of any employee, considering that work is carried out in consideration of the salary
payment to be performed by the employer. In terms of happiness, neither the
minimum monthly gross wage of RON 1,450 (i.e., approximately EUR 323), nor the
national average monthly gross wage of RON 2,300 (i.e., approximately 512) could
be presumed to bring satisfaction related to work to any employee. In fact, the low
level of remuneration determined Romanian workers to emigrate to other EU and
f. the right to labour safety and health;
g. the right of access to professional training;
h. the right to information and consultation;
i. the right to take part in the process of determining and ameliorating working conditions and
working environment;
j. the right to protection in case of dismissal;
k. the right to individual and collective bargaining;
l. the right to take part to collective actions;
m. the right to form or to adhere to a trade union;
n. any other rights prescribed by the law or by the applicable collective labour bargaining agreements.
9 Karel Fric, Statutory minimum wages in the EU 2017, available at the website address:
https://www.eurofound.europa.eu/observatories/eurwork/articles/statutory-minimum-wages-in-the-
eu-2017, last accessed on 01 May 2017.
10 Romanian National Scientific Research Institute for Labour and Social Protection, Project:
Conducting a study regarding the minimum gross wage guaranteed for payment by evaluating the economic and
social effects on its application, the identification and evaluation of the aspects that influences it, determining the
aspects that have significant impact (negative/positive) on the socio-economic environment, determining the
controlling measures of such and the measures to adjust the negative effects, available at the website address:
http://www.mmuncii.ro/j33/images/Documente/Transparenta/2016/Studiu_salariu_ minim_ proiect.pdf,
last accessed on 01 May 2017.
The right to hapinessat work... 107
non-EU countries, being expected that Romania will lose 5 million inhabitants until
the year 2050 in this context.
III.2. Right to dignity
Any breach of the right to dignity of an employee would severely affect well-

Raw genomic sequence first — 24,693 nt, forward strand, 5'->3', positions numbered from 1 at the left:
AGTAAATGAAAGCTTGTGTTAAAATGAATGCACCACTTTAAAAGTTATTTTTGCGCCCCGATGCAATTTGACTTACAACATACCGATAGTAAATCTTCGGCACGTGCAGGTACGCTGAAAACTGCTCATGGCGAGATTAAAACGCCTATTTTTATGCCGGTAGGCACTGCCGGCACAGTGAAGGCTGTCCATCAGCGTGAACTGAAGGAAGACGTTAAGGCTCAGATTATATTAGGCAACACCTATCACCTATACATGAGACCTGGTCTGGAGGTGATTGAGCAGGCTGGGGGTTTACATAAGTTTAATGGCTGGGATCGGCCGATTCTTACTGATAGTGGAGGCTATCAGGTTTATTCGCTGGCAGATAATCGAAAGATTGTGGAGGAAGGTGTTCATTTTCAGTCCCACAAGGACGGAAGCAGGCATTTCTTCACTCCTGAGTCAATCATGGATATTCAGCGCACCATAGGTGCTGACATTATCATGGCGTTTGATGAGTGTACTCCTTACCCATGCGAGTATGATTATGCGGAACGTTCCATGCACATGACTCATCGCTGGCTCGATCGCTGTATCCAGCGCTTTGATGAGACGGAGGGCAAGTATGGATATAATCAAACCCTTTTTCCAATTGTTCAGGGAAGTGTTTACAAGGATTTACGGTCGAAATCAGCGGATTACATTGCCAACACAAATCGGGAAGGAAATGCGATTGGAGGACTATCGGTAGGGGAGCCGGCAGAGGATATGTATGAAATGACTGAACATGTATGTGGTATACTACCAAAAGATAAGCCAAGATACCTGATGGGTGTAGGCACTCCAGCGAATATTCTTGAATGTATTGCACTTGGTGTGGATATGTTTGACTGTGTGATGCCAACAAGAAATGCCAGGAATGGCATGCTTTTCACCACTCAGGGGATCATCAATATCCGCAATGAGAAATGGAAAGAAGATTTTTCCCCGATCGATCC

being at work and the degree of satisfaction with respect to professional life. This
conclusion derives from the outstanding number and type of litigations initiated
by employees/former employees against employers every year in Romania.
A survey carried out by the Romanian National Institute of Statistics in 201311
in the field of health and safety at work revealed that more than 255,000 employees
reported at that point in time exposure to factors affecting only mental health, such
as harassment or emotional violence, physical violence or threats of physical
violence, pressure to deliver work at short notice, being overloaded with multiple
or simultaneous tasks. As a direct consequence, moral harassment12 claims brought
to court in Romania increased substantially in the last years.
Human dignity, likewise the right to happiness, is the basis of human rights. In
the context of working relations, it encompasses the need of every individual to be
treated with respect, to be fairly appreciated from professional perspective and to
be part of a non-intimidating, non-hostile and non-degrading or non-humiliating
working environment. From this standpoint, the right to dignity implies the
recognition at the workplace of the impact that the work carried has and the
added-value such brings at company level. The Romanian legislation grants
proper protection to the right to dignity at work, both at constitutional level and at
normative level13.
The „Happy@job” survey analysed above outlines that happiness at work is
not linked to low-paid jobs or poorly-equipped working environments, but to self-
content and peer-appreciation. From this perspective, both the right to dignity and
the right to happiness appear to be founded on the principle of equality between
individuals. It is, thus, undeniable that the right to dignity is inter-dependent to the